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--- Part Two ---

Now that you're warmed up, it's time to play the real game.

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A second compartment opens, this time labeled Dirac dice. Out of it falls a single three-sided die.

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As you experiment with the die, you feel a little strange. An informational brochure in the compartment explains that this is a quantum die: when you roll it, the universe splits into multiple copies, one copy for each possible outcome of the die. In this case, rolling the die always splits the universe into three copies: one where the outcome of the roll was 1, one where it was 2, and one where it was 3.

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The game is played the same as before, although to prevent things from getting too far out of hand, the game now ends when either player's score reaches at least 21.

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Using the same starting positions as in the example above, player 1 wins in 444356092776315 universes, while player 2 merely wins in 341960390180808 universes.

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Using your given starting positions, determine every possible outcome. Find the player that wins in more universes; in how many universes does that player win?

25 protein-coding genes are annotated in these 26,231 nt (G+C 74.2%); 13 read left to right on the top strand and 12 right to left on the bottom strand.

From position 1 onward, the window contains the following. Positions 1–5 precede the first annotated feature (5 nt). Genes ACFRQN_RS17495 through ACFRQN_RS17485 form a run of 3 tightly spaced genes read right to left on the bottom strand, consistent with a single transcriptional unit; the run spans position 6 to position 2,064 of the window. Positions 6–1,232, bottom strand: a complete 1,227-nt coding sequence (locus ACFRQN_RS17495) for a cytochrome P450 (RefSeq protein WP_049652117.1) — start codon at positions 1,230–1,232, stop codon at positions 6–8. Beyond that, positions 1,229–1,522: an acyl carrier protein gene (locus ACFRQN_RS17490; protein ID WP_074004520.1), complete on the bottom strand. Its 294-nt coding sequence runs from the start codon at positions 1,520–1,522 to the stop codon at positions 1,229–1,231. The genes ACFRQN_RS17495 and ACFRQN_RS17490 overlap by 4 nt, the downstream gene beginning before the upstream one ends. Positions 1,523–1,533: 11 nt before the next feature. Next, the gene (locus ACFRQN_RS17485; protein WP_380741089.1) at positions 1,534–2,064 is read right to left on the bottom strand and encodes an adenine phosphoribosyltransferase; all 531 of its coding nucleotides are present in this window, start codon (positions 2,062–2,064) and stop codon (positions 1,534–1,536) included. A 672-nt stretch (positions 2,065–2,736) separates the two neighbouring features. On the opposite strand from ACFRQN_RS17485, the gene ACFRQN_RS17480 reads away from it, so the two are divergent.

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 `@ -0,0 +1,29 @@` `#include ` ``` ``` ``` ``` ` M( p,s){ return(p` ` +s-1)% 10+1;}S( int*p,int*d,` ` int* D){for(int s= 0;s<3;s++,(` ` *D) ++)(*p)=M(* p,* d=*d%100+1` ` );return*p;}x(l,r ){int L=0,R=0` ` ,d=0,D=0;for(;; ){L+=S(` ` &l,&d,&D); if(L>=` ` 1000) break;R` ` +=S(&r, &d,&D);` ` if( R >= 1000)break` ` ;}return D* (L>R?R:L);}` ` size_t X(t, l,r,L,R){if(L >=21` ` ||R >= 21 ) return t;static F[ ]={1,3,6` ` ,7 , 6,3,1}; size_t s=0;for( int m=0;m<7;` ` m++ ){int o=l, O= L,g=r,G=R` ` ;if (t)G+=g=M(r ,m +3);else` ` O+=o=M(l,m+3);s+=F[ m] *X(! t,o,g,O` ` ,G);}return s;}main ( int p, char* * P)` ` { int l =4,r=8 ;if( p ==3` ` ){ l= atoi(P[ 1 ]);` ` r=atoi (P[2 ] );` ` }printf("" "" "Si"` ` "lver: %" "" "d"` ` "\nGold: " "" "%lu\n"` ` ,x(l,r),X ( 0,l,r,` ` 0,0));}`